Parents say system let them down when toddler allegedly molested - KSLA News 12 Shreveport, Louisiana News Weather & Sports

Parents say system let them down after toddler allegedly molested


A Richmond family says they are living a nightmare. They tell NBC12 their 3-year-old daughter was molested at the hands of a teenage family member. Now they claim prosecutors say they can't move forward with the case. 

These parents contacted NBC12 because they feel the system let them down and fear other families could be in the same heartbreaking position. They believe they are unable to seek justice and protection for their little girl.

We must warn you some of the details of this story are graphic and may be disturbing. Also typically, we don't identify victims of sexual abuse, but this little girl's family is making the brave decision to share their story, names and all, in hopes of changing the system.

"If this has happened to her, then there are other 3-year-olds before her, and there will be other 3-year-olds after her that won't have any justice," said mom, Nicole Fields-Anderson.

Steve and Nicole Anderson never thought "doing the right thing" would lead here. The north side couple took in two teenage family members when their mother could no longer care for them. One morning in May, Nicole would feel the consequences of that choice. She recalls her 3-year-old daughter ran into her room as she always does, but what she said about what allegedly happened the day before, would change their lives forever.

"Her throat hurt," she recalled her daughter saying. "He gave her water after and told her to go back and lay down."

Nicole says realization set in that the 14-year-old boy she'd left her child with for just a few hours had forced her toddler to perform oral sex on him.

"This can't be happening, not my daughter and not someone who I take care of as my son," Fields-Anderson described.

The Andersons did everything you're supposed to do in these types of tragic situations. They took Ma'Kayla to her primary care doctor, then to VCU's sexual abuse clinic. Child Protective Services got involved, along with Richmond Police.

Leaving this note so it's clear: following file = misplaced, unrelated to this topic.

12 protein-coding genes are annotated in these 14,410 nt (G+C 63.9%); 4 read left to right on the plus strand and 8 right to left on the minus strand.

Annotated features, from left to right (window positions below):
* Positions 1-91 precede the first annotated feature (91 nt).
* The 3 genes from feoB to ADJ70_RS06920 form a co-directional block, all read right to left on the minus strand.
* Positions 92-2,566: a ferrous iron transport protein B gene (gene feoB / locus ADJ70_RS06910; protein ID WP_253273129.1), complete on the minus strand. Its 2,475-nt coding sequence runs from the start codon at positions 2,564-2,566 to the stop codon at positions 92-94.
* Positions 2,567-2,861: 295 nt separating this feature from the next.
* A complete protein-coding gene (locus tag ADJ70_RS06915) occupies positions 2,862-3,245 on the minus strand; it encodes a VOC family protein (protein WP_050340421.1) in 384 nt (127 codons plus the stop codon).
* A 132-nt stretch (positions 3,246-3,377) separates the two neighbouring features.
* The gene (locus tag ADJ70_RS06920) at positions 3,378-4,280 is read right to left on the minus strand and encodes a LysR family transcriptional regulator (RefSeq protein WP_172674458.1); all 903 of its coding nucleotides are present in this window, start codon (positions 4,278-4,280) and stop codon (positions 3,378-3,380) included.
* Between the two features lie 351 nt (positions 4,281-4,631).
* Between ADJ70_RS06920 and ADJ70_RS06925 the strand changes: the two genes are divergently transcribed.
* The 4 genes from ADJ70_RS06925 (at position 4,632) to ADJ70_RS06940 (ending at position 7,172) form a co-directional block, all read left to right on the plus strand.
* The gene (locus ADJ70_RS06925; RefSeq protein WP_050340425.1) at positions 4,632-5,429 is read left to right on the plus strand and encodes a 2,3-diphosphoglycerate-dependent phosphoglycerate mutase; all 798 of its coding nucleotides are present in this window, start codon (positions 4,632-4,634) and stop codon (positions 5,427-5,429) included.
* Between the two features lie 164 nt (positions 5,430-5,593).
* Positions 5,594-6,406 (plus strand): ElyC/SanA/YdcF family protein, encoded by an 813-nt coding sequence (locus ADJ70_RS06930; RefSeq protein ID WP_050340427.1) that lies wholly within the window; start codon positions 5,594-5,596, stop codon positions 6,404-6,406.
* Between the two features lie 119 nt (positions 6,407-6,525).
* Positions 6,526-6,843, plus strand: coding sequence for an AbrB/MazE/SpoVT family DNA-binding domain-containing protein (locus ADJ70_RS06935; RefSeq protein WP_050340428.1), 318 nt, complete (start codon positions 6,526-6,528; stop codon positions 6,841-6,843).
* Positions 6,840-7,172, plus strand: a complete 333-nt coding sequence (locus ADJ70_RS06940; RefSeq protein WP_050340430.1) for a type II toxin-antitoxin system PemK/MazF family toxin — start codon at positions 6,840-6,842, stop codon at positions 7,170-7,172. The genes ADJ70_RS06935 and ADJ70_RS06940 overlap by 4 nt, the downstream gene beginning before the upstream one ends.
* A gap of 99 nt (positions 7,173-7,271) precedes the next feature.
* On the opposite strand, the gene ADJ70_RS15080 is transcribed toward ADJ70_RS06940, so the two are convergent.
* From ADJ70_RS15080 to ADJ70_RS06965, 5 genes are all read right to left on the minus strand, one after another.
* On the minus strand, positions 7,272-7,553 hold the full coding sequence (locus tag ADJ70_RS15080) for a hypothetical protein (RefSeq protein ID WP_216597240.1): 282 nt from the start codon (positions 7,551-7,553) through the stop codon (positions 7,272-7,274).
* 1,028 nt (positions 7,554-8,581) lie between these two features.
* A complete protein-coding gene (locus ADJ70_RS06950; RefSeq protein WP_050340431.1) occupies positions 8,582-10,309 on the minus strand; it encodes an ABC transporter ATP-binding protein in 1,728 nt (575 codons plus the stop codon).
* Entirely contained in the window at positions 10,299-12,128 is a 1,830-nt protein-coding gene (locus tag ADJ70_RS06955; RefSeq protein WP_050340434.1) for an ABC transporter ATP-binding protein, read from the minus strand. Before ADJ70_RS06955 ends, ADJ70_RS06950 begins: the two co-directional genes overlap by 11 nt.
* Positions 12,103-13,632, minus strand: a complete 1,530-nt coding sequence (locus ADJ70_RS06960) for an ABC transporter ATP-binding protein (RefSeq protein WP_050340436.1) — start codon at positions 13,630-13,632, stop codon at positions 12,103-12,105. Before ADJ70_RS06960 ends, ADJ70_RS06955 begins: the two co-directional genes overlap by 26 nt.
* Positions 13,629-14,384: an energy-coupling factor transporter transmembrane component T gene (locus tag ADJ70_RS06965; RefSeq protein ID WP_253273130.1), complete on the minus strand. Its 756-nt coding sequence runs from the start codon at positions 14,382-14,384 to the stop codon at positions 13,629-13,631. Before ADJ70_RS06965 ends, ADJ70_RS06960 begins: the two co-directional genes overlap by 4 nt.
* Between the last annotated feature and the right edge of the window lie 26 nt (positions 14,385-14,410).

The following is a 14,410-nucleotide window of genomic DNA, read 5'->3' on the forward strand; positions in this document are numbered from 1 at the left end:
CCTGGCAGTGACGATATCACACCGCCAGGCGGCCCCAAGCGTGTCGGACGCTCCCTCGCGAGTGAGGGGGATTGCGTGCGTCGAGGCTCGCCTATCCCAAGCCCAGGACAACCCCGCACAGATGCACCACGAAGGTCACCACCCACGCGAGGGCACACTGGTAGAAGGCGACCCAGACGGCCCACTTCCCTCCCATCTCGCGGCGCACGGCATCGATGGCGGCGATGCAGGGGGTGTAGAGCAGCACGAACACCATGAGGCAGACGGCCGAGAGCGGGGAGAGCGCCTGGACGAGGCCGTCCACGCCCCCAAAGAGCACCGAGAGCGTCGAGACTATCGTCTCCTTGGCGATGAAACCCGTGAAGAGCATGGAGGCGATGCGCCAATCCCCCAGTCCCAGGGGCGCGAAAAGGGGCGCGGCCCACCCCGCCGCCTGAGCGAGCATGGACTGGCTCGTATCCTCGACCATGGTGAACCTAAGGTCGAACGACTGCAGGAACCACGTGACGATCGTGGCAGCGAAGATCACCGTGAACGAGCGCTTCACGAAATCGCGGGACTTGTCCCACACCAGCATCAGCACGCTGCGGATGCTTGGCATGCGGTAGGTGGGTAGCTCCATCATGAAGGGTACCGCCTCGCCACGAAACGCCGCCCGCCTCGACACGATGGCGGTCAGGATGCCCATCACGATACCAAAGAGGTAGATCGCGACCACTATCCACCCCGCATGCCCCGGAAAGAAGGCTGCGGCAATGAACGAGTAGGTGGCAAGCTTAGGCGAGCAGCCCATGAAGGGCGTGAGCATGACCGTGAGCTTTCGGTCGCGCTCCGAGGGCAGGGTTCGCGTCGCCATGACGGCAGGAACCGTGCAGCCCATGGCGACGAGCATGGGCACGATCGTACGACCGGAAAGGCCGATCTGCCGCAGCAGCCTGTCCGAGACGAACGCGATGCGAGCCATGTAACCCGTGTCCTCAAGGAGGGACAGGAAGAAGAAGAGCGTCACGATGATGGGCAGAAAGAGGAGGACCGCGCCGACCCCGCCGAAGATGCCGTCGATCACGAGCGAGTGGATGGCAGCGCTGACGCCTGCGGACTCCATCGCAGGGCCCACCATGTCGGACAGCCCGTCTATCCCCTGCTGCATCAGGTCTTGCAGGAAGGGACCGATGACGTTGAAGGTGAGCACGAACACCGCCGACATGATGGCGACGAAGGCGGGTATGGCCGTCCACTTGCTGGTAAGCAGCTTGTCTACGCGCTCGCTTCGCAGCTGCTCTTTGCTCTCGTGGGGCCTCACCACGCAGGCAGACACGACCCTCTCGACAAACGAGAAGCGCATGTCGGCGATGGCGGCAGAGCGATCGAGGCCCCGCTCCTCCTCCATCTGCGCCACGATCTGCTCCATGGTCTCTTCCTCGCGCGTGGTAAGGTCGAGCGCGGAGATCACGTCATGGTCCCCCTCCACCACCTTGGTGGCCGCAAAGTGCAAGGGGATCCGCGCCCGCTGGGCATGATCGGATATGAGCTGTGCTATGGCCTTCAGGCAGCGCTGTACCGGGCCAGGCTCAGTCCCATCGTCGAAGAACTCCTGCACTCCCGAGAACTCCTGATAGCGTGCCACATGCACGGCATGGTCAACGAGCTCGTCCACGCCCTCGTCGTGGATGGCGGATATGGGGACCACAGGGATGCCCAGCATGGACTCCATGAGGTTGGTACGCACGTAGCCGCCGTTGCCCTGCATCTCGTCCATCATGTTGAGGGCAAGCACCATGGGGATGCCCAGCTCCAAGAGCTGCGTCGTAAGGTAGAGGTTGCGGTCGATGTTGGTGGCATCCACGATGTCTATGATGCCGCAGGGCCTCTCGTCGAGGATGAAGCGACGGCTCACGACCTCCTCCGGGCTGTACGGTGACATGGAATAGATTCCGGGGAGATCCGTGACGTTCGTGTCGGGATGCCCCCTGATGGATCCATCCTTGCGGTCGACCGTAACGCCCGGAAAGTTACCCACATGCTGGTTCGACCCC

"Anything that they would do on a rape victim that's an adult, they did on my 3-year-old daughter," Nicole lamented.

Eventually, they met with the commonwealth's attorney's office. The Andersons say they were told because there was no forensic evidence and Ma'Kayla was so young, the case wouldn't be moving forward.

"It's like you dragged my daughter through the mud, and we get to the end of this, and you're still telling me there's nothing you can do," Steve explained.

Fear crept in and anger ignited.

"Probably, in his mind, 'I can get away with it now' - then who's to say who's the next victim," he added, saying without a shadow of a doubt he feels like the system failed them.

"If there was a Hispanic little girl, there would be an interpreter for her," Nicole defended. "If there was a deaf girl, there would be a signer for her. Who is the voice for a 3-year-old that may not be competent enough to deal with a defense attorney? Where are the laws for them?"

We contacted the commonwealth's attorneys at the Juvenile and Domestic Relations court, but a prosecutor said she cannot comment on this particular investigation. The family thinks the problem is larger. So we took the story to the Virginia State Crime Commission, which makes legislation fixes and recommendations to the general assembly.

Delegate Manoli Loupassi sits on the commission and is a former prosecutor.

"Trying to prove what exactly happened with any degree of reliability, it's damn near impossible," he explained.

Just last week, the group discussed issues dealing with child sex abuse cases, but no final decisions were made.

"Your heart bleeds for the victims and the families, but there is a limit to what the law can do," Loupassi added.

Now, the Andersons are left waiting for the justice system to catch up with a crime they feel silences the victims.

"Hopefully, after this interview, somebody will see and somebody will decide that there's a change that needs to be made," Nicole added. "And when the change is made, I'll say 'Ma'Kayla, this is part of what happened because your parents spoke up for you. We gave you a voice.'"

The Andersons say Ma'Kayla has some good days and then days when she's angry, mostly at boys. Right now, the alleged perpetrator is no longer in their house - although there is no legal protection keeping him from Ma'Kayla.

The state crime commission is scheduled to decide on the child sex abuse recommendations next month.

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